1. You can select the length of the I/O Queues. A reasonable minimum number would be 32 Queue Entries which still gives you OK performance. A sensical high value would be 16k Queue Entries.
  2. You can also pick a size for the Queue Entries, starting from a reasonable low value of 16k Bytes up to, for example, 128k Bytes. Typically you want to adjust the Queue Entry size to match the granularity of the data you want to record as well as the NVMe SSD’s spec.

For a minimum buffer you will only need 512k Bytes (32 * 16 kB) which fits well into the UltraRAM of many FPGA devices. A large buffer may be up to 2 GB (16k * 128 kB) which can be external DDR RAM, or integrated HBM2 RAM.

3.2 IP-Core Landscape

For cost and maintenance reasons we have integrated 3rd party IP Cores from Xilinx and from the Open-Source Community to implement NVMe Streamer. The most important Xilinx IP Cores are all free-of-charge and come with the Xilinx Vivado tool:

The Open-Source IP Core originates from our fellow Xilinx Alliance Partner Eideticom and initially was implemented as an NVMe Host Controller for IBM’s OpenCAPI / SNAP:
https://github.com/open-power/snap/tree/master/hardware/hdl/nvme 

3.3 Applications & Use

The following Fig. 5 shows an exemplary hardware test setup based which we have been using at MLE for development and lab testing purposes.

Fig. 5: Lab Hardware Setup using the Xilinx ZCU106 DevKit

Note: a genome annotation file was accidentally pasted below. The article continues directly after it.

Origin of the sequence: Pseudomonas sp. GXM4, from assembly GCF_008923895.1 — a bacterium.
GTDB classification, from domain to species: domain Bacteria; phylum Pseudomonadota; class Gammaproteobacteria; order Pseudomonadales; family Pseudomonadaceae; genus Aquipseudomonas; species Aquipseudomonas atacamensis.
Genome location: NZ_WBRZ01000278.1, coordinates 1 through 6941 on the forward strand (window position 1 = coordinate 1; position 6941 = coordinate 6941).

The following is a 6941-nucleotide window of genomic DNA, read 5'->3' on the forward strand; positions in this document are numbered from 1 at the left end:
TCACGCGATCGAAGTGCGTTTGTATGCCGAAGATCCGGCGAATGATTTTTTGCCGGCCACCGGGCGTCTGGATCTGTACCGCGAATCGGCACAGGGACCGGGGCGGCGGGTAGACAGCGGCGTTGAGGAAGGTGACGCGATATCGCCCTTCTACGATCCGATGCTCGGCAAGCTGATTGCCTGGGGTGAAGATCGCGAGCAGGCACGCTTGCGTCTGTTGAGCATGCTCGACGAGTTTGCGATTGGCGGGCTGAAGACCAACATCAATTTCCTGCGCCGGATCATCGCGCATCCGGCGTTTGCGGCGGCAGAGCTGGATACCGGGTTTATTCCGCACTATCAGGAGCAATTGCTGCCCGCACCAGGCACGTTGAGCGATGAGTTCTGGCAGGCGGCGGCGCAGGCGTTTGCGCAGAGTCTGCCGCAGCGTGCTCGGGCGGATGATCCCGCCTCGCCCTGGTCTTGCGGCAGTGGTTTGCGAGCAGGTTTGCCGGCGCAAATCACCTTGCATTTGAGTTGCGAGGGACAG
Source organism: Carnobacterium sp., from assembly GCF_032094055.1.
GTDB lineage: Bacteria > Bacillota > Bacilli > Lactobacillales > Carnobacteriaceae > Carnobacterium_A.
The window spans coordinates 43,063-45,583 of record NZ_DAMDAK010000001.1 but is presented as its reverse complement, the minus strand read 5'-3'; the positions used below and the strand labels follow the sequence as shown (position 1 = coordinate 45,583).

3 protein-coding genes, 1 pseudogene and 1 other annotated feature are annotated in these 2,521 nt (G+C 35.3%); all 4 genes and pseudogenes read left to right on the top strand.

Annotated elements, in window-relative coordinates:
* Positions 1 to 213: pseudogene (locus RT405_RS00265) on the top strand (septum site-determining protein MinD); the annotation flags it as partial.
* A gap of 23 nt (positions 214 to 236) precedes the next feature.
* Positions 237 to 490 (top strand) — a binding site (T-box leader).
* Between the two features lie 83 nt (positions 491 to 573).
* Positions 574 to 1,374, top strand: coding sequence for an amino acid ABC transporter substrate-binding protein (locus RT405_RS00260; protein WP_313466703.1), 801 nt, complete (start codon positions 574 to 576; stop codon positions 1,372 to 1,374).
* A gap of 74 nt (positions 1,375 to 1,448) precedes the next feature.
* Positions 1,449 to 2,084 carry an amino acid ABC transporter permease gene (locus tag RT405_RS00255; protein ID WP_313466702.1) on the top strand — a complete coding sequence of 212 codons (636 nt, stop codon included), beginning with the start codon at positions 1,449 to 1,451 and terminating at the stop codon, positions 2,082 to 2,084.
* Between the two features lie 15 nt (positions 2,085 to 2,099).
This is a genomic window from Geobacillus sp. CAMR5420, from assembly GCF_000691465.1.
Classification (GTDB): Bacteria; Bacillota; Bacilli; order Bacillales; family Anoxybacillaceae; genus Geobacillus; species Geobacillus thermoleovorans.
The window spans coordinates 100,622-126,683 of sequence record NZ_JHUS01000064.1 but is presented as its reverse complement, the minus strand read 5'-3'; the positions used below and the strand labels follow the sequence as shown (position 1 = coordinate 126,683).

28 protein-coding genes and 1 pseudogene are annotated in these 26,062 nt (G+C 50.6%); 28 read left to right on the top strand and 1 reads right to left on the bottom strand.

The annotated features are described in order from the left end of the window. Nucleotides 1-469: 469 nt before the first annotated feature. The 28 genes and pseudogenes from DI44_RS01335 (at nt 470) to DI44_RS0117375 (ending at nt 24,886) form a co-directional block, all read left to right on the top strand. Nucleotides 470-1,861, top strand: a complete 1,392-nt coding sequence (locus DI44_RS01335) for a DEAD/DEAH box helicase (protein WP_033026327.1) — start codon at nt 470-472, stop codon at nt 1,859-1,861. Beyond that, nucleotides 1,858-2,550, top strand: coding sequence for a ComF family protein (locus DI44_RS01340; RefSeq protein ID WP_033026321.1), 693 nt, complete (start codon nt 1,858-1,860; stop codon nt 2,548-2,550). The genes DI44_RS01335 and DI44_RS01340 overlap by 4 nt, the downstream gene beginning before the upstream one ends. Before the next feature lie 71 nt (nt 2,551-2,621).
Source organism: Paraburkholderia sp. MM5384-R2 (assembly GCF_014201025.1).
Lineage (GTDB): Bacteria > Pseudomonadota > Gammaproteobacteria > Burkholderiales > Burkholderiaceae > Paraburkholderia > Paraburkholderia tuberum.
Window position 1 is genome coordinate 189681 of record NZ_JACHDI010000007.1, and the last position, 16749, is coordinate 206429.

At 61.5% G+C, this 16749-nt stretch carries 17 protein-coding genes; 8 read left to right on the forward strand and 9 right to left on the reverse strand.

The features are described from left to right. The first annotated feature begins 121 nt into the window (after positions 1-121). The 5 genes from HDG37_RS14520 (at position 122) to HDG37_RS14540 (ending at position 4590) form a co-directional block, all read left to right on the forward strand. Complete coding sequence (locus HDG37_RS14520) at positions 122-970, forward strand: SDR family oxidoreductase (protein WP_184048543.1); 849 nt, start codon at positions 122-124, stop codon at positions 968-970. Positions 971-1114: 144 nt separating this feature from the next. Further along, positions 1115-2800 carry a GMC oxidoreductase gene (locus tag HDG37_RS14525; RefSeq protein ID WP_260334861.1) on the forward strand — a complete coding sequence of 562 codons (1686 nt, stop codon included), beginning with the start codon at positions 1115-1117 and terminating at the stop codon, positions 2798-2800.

Hardware includes the Xilinx ZCU106 Development Kit, the Opsero FPGA Drive FMC board with connected NVMe M.2 SSD (Samsung SSD 960 EVO 250GB). 

Below you see the output of the subsystem application console until NVMe SSD enumeration step:

INFO: Start ...
 
INFO: Found AXI4-Stream to NVMe Controller IP version 1.1.0
INFO: Waiting for PCIe Root Port link up
INFO: PCIe Root Port link is established as Gen4 x3
INFO: Start Enumeration
INFO: Enumeration - discover devices
--00:00.0 - Device/Vendor:0x913410EE - Class 0x060700
------01:00.0 - Device/Vendor:0xA804144D - Class 0x010802
INFO: Enumeration - assign BARs
------01:00.0 - BAR0/1 (after writing '1's) 0xFFFFC004/0xFFFFFFFF - 64 bit non-prefetchable - size: 0x00100000 - addr: 0x00000000 - BAR0/1: 0x00000004/0x00000000 
--00:00.0 - BAR0/1 (after writing '1's) 0x80000000/0x00000000 - 32 bit non-prefetchable - size: 0x80000000 - addr: 0x80000000 - BAR0/1: 0x80000000/0x00000000   
INFO: Enumeration - configure bridge windows   
------01:00.0 - sec: 00 - sub: 00 - type: 03 - BAR0 addr: 0x00000000 BAR0 size: 0x00100000  
--00:00.0 - sec: 01 - sub: 01 - type: 00 - BAR0 addr: 0x80000000 BAR0 size: 0x8000000   
------------------non-prefetchable window: base: 0x00000000 limit: 0x000FFFFF      
INFO: End Enumeration      
INFO: NVMe SSD link status: Gen3 x4  
INFO: Start NVMe initialization  
NVMe Host Controller is disabled 
NVMe Host Controller is ready 
NVMe SSD CSTS.RDY shows controller as not ready/enabled, so proceed to initialize it  
SSD Capability(?) Register: 0x00000000     
AQ Pointer: index: 0x00000000, aq_pointer: 0x00000000 
Success: Admin Command to SSD0 complete    
AQ Pointer: index: 0x00000001, aq_pointer: 0x00000040 
Success: Admin Command to SSD0 complete    
-> nvme_ssdIOQueueUp
-> nvme_create_io_queues   
AQ Pointer: index: 0x00000002, aq_pointer: 0x00000080
Success: Admin Command to SSD0 complete